Toby Melville / Reuters A taxi driver holds a Union flag, London, United Kingdom, June 24, 2016.
Foreign Affairs From The Anthology: Brexit and Beyond
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The New Divided Kingdom

A Brexit Post-Mortem

On June 24, the world awoke to find itself facing the inconceivable: the United Kingdom had voted—52 to 48 percent—to leave the European Union, defying predictions and what some considered all rationality.

It may be difficult to recall that only four years ago the EU had received the Nobel Prize for, as the committee put it, contributing six decades “of peace and reconciliation, democracy, and human rights in Europe.” And yet one single but mighty vote has potentially set in motion the unraveling of the European project.

The immediate fallout included the resignation of the man who called for the referendum, Prime Minister David Cameron, as well as turmoil in international markets, disbelief among other EU and world leaders, and disquiet in Washington. Domestically, the divisions that led to Brexit have only worsened. Cameron decided to hold the referendum in large part to quell infighting within the Conservative Party and to stem growing support for the nationalist United Kingdom Independence Party. Instead, the in-out campaign unleashed ugly emotions and even violence, culminating in the murder of pro-EU Member of Parliament Jo Cox by a man with possible right-wing links.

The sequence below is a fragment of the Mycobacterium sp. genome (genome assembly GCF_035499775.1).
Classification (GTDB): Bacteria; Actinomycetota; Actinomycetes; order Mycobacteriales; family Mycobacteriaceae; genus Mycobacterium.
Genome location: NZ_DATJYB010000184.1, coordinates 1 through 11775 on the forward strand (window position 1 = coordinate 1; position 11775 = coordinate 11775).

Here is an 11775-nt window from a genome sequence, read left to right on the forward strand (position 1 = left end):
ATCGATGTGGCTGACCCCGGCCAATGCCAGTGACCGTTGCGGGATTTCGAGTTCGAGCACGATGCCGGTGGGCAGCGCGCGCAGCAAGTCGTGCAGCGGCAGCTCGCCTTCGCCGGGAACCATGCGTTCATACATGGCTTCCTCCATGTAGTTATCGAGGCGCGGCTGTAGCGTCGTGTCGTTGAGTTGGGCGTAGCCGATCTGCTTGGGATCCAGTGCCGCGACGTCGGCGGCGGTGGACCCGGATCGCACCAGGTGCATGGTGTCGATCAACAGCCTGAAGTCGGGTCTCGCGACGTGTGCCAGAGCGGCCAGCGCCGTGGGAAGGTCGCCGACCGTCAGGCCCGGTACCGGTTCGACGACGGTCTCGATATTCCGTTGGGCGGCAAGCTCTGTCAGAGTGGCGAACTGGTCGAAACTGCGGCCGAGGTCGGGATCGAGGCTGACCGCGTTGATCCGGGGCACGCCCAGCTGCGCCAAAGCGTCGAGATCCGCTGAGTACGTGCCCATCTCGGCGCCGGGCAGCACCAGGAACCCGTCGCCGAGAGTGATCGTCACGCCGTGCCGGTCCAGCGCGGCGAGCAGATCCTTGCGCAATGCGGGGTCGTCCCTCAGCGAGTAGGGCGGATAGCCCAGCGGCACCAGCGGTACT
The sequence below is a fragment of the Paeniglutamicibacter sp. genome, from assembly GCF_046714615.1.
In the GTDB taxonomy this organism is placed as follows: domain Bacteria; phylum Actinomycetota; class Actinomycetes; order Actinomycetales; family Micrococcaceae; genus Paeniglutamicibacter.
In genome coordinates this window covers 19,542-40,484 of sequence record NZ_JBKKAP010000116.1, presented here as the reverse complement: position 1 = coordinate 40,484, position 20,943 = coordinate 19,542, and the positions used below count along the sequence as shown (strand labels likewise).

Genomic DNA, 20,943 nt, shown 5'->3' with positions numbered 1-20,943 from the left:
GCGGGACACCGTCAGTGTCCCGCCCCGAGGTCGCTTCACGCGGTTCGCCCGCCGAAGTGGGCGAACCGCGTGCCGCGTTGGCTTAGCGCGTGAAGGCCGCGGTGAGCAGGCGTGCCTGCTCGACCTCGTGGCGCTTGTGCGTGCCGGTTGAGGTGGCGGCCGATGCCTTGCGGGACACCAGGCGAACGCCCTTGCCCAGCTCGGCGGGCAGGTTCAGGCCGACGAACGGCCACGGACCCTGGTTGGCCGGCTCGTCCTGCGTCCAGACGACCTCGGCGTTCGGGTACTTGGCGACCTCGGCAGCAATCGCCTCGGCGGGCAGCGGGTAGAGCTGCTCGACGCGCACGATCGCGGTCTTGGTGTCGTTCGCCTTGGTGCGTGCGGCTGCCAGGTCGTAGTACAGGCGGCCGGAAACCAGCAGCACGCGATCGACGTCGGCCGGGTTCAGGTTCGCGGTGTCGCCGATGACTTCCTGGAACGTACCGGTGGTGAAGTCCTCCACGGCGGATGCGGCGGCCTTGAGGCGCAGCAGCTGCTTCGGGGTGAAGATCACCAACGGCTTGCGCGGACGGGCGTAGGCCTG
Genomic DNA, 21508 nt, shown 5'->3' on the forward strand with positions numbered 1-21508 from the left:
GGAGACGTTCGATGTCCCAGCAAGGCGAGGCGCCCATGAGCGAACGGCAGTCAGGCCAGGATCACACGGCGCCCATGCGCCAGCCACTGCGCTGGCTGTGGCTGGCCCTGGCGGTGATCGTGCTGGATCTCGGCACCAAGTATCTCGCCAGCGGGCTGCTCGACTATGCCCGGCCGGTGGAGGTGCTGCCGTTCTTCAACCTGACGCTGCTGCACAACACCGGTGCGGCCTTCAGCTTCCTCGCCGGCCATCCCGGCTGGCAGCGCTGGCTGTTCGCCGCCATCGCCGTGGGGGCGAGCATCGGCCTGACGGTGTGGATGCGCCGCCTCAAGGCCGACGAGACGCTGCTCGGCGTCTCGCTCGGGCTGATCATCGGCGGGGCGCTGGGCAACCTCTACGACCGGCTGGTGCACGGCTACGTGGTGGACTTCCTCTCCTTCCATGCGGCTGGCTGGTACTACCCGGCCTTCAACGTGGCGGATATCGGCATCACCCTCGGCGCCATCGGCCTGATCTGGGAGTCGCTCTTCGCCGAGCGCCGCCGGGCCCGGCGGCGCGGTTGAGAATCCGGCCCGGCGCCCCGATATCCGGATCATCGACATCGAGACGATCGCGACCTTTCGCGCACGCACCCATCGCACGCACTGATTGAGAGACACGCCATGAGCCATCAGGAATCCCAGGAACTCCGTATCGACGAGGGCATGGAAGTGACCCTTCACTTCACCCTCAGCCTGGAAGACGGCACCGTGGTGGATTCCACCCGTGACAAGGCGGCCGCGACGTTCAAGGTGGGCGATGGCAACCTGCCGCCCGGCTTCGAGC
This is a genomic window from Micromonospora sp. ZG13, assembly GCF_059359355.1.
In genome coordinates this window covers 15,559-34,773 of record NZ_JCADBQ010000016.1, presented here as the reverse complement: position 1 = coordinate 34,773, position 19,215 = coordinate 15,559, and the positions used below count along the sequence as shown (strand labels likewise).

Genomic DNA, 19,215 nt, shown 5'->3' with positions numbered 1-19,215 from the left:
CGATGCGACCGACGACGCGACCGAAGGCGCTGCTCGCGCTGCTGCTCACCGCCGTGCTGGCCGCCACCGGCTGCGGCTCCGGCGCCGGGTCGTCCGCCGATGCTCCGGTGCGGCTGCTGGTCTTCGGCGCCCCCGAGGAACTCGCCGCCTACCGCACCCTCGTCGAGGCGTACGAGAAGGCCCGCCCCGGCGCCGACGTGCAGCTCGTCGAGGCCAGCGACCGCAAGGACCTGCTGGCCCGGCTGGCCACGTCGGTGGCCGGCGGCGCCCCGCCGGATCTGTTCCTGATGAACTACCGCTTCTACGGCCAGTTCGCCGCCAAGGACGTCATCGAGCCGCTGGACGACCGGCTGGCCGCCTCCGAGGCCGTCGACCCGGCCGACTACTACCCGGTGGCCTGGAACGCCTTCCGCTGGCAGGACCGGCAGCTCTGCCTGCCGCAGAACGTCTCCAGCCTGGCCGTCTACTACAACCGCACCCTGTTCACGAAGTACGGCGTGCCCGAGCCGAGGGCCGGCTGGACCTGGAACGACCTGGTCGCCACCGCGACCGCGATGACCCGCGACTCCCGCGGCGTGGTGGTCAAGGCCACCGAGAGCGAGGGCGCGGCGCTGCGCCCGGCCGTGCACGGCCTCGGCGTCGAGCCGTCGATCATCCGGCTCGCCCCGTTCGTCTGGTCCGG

These sentiments pitted “leavers” against “remainers,” old versus young; widened the cleavages in the major political parties; and fueled clashes among members of communities and even families. It has also embittered Scotland, Northern Ireland, and London, which all clearly favored “remain.” Scotland’s First Minister Nicola Sturgeon decried the outcome as “democratically unacceptable” and has now promised another vote for Scottish independence. Unlike the referendum in 2014, this one may very well lead to secession now that the region’s EU membership is at stake.

The rest of Europe remains just as divided. The concern for Brussels is that other countries similarly torn over EU membership will be emboldened to hold their own national referendums. Marine Le Pen, the leader of France’s right-wing National Front party, called Brexit a “victory” and tweeted that France needs a similar vote—the term “Frexit” is already

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